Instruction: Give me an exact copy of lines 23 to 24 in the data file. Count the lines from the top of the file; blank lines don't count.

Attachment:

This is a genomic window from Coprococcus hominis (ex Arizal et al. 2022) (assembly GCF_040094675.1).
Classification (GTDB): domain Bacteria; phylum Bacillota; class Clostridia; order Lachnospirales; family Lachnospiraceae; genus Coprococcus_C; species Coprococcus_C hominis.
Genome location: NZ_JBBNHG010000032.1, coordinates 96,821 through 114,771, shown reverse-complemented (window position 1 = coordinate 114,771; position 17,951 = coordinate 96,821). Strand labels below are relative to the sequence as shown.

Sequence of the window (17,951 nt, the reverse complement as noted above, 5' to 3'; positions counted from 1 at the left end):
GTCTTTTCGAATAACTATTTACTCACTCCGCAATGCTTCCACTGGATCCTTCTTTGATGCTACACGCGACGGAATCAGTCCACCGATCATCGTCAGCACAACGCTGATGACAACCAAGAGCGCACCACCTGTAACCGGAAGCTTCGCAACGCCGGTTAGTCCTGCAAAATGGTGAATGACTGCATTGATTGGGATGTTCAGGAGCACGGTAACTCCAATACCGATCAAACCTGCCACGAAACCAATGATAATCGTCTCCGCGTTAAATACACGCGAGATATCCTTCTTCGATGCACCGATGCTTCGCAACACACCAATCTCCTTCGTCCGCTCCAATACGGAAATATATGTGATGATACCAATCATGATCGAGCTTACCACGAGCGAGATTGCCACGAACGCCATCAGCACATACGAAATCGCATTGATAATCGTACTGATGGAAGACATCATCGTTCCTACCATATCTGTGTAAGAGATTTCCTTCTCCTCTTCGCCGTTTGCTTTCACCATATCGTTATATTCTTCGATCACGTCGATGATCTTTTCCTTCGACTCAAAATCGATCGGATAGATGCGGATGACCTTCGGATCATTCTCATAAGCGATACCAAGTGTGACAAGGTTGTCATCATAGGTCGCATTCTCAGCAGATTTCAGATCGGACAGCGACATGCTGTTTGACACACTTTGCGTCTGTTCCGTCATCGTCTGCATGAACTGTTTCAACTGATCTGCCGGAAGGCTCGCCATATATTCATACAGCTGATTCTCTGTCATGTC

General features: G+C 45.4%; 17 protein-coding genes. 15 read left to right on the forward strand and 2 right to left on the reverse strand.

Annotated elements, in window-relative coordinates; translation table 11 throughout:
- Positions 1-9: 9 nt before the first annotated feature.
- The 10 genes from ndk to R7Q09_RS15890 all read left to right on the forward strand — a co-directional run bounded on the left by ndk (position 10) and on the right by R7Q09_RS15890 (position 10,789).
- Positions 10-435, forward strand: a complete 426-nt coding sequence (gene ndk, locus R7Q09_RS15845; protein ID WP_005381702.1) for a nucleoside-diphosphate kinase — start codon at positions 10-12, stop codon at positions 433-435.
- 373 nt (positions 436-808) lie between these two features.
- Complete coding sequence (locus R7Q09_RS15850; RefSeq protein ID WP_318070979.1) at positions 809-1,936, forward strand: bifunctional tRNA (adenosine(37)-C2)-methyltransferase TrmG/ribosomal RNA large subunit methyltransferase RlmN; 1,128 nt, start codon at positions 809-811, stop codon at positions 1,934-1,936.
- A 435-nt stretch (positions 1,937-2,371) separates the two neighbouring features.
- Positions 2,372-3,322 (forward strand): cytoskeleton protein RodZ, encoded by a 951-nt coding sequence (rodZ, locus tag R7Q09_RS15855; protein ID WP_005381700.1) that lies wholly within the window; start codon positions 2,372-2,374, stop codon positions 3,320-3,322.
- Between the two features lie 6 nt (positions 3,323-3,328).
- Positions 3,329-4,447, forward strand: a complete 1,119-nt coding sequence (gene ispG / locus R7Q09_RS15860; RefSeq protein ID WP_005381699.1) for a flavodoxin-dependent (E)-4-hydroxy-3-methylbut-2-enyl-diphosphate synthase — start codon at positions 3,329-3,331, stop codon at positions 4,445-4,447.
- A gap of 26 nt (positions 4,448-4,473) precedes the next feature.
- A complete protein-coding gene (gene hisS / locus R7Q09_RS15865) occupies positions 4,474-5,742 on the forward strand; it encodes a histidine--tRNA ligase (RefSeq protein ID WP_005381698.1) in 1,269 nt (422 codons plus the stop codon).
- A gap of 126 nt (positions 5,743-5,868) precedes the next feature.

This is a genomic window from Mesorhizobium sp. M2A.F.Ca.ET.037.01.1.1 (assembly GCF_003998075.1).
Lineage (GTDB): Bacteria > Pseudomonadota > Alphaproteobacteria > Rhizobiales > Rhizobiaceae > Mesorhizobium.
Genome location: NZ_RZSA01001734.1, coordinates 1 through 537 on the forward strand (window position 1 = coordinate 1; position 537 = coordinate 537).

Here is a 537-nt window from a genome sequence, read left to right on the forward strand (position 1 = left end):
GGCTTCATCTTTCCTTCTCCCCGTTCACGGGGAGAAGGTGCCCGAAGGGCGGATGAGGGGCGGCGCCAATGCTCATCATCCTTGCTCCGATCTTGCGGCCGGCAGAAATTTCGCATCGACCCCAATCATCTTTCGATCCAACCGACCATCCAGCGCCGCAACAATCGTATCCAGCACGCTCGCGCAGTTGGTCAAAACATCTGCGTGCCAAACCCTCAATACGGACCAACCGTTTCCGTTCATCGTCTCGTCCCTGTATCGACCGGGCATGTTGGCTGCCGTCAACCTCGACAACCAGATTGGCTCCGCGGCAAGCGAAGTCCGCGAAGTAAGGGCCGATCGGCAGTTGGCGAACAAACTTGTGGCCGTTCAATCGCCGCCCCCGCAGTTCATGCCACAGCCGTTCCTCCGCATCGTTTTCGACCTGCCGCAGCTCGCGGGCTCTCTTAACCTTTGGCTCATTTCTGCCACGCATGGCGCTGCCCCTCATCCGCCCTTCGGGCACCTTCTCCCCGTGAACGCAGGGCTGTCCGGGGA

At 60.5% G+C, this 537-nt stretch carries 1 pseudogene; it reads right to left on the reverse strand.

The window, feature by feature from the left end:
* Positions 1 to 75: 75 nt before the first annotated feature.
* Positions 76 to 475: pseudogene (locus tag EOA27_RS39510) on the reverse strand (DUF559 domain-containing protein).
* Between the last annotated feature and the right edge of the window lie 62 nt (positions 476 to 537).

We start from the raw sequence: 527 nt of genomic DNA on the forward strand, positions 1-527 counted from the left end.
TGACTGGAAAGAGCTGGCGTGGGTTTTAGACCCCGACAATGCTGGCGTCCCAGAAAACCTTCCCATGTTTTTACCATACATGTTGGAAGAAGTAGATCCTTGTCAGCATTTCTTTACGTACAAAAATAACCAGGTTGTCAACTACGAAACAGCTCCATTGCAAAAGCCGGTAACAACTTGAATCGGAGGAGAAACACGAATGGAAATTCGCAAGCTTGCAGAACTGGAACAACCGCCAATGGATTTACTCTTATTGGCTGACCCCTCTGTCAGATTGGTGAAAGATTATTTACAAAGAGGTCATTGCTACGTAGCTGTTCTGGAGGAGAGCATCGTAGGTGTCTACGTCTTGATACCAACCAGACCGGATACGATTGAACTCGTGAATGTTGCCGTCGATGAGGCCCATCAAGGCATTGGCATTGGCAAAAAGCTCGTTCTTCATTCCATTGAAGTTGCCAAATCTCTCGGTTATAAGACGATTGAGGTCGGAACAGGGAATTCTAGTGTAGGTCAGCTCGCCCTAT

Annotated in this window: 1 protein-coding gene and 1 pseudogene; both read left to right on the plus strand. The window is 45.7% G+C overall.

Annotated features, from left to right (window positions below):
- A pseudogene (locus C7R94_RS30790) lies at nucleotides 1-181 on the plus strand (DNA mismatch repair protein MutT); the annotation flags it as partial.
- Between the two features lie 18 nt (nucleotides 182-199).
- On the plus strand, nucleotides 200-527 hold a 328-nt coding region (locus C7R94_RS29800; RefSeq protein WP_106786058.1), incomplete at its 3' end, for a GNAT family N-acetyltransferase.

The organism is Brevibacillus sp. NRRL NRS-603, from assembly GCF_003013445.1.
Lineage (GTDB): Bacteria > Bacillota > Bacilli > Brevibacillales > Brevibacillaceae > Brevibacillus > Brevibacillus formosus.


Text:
Here is a 537-nt window from a genome sequence, read left to right on the forward strand (position 1 = left end):
GGCTTCATCTTTCCTTCTCCCCGTTCACGGGGAGAAGGTGCCCGAAGGGCGGATGAGGGGCGGCGCCAATGCTCATCATCCTTGCTCCGATCTTGCGGCCGGCAGAAATTTCGCATCGACCCCAATCATCTTTCGATCCAACCGACCATCCAGCGCCGCAACAATCGTATCCAGCACGCTCGCGCAGTTGGTCAAAACATCTGCGTGCCAAACCCTCAATACGGACCAACCGTTTCCGTTCATCGTCTCGTCCCTGTATCGACCGGGCATGTTGGCTGCCGTCAACCTCGACAACCAGATTGGCTCCGCGGCAAGCGAAGTCCGCGAAGTAAGGGCCGATCGGCAGTTGGCGAACAAACTTGTGGCCGTTCAATCGCCGCCCCCGCAGTTCATGCCACAGCCGTTCCTCCGCATCGTTTTCGACCTGCCGCAGCTCGCGGGCTCTCTTAACCTTTGGCTCATTTCTGCCACGCATGGCGCTGCCCCTCATCCGCCCTTCGGGCACCTTCTCCCCGTGAACGCAGGGCTGTCCGGGGA